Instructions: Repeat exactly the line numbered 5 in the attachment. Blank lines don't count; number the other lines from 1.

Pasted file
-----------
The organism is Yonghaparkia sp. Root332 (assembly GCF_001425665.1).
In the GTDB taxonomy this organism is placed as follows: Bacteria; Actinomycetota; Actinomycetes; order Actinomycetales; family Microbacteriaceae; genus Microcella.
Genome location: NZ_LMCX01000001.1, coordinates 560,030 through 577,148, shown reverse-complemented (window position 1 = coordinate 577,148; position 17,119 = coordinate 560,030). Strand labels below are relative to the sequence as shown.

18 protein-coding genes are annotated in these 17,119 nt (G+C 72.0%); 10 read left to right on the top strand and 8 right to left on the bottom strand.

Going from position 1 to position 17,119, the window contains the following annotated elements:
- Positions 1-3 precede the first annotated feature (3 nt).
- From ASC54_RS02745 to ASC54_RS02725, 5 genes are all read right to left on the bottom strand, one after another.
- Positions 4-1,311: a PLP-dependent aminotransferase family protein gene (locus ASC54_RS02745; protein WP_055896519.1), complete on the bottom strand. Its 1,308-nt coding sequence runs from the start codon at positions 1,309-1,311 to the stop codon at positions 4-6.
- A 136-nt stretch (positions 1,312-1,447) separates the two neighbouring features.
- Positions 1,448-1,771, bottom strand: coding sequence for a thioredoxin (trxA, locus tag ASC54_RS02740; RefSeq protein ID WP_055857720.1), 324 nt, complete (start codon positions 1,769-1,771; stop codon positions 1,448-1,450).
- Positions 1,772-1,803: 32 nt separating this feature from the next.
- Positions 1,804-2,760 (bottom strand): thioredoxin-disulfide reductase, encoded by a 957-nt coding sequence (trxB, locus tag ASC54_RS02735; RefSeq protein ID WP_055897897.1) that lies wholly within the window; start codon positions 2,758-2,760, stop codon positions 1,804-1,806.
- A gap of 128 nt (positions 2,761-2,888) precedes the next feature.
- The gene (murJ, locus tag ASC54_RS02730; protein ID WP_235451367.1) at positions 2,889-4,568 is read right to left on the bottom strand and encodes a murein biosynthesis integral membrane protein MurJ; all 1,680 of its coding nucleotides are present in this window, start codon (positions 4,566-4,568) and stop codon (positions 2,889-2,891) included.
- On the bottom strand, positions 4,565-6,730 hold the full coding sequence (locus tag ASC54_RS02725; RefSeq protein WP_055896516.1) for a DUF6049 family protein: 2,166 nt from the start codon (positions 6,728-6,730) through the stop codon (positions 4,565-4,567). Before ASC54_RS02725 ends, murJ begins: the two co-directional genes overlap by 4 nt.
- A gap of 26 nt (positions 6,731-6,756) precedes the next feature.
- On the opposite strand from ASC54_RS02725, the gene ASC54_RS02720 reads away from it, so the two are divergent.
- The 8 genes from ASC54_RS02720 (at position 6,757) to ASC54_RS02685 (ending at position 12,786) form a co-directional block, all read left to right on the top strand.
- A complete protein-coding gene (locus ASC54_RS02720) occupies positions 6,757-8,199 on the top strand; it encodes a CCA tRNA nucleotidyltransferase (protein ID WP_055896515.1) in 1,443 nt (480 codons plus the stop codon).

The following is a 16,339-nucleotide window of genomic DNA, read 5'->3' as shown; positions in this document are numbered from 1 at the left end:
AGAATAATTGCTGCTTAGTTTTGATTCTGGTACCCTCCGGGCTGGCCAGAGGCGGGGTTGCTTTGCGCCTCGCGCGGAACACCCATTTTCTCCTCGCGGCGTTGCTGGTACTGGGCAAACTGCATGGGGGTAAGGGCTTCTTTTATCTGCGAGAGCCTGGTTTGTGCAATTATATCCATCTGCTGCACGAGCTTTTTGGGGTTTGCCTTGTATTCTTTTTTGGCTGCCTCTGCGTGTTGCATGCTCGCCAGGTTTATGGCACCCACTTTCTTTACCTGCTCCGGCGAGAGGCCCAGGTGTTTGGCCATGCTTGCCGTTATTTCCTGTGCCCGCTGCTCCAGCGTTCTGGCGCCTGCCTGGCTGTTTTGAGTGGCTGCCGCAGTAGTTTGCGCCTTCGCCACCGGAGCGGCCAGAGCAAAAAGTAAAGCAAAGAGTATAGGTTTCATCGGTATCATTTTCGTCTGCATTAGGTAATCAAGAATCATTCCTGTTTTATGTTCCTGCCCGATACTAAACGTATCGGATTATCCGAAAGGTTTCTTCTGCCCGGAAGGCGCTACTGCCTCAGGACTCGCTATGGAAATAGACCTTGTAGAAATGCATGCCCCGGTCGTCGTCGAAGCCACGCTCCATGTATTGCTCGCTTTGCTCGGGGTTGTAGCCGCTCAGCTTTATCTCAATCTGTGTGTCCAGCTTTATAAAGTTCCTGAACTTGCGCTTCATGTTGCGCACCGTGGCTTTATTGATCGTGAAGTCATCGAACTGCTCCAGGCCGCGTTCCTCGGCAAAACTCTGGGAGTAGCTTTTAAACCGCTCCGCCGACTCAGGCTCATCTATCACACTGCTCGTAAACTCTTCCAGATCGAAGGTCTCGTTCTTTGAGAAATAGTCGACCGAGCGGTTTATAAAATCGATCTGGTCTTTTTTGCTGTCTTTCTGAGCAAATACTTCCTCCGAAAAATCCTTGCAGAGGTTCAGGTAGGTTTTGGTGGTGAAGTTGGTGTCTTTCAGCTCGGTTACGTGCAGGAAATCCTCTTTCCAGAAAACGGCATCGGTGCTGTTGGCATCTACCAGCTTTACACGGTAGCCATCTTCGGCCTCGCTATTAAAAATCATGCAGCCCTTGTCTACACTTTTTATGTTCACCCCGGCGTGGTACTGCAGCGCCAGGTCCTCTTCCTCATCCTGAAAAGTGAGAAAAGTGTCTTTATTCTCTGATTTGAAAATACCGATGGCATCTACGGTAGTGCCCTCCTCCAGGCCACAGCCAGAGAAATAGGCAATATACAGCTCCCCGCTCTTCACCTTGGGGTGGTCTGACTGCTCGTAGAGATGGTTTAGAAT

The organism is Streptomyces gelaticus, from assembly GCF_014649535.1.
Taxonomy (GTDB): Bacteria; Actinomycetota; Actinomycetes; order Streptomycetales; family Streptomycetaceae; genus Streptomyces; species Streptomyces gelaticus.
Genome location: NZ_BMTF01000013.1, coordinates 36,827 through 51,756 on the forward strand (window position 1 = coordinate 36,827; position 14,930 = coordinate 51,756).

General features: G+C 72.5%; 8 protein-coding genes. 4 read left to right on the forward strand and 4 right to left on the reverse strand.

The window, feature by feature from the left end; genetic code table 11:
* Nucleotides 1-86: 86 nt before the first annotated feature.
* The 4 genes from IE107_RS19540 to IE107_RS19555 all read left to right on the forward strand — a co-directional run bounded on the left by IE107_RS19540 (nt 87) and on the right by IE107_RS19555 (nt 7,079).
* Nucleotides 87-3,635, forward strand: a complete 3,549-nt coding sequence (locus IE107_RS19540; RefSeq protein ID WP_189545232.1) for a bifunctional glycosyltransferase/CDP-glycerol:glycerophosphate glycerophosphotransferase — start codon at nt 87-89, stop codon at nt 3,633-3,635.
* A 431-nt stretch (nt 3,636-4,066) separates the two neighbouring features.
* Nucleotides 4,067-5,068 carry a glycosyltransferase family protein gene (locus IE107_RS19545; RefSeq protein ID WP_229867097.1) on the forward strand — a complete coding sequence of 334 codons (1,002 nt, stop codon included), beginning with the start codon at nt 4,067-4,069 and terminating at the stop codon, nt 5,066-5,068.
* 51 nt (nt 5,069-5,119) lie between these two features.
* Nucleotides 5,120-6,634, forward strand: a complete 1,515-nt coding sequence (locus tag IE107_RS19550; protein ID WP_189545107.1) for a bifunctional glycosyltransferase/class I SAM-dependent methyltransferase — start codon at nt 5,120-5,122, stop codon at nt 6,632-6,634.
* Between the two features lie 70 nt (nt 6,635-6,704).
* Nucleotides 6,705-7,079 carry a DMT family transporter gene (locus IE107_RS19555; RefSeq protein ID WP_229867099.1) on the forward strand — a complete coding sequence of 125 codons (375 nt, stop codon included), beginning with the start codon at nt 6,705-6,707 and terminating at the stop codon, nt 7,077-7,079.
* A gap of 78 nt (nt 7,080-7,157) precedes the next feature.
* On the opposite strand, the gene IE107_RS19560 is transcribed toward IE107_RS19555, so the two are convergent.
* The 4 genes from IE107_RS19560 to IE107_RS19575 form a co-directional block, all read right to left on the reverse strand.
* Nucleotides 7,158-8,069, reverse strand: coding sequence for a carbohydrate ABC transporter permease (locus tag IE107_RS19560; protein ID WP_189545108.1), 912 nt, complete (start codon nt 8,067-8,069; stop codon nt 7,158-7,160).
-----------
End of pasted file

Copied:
Going from position 1 to position 17,119, the window contains the following annotated elements: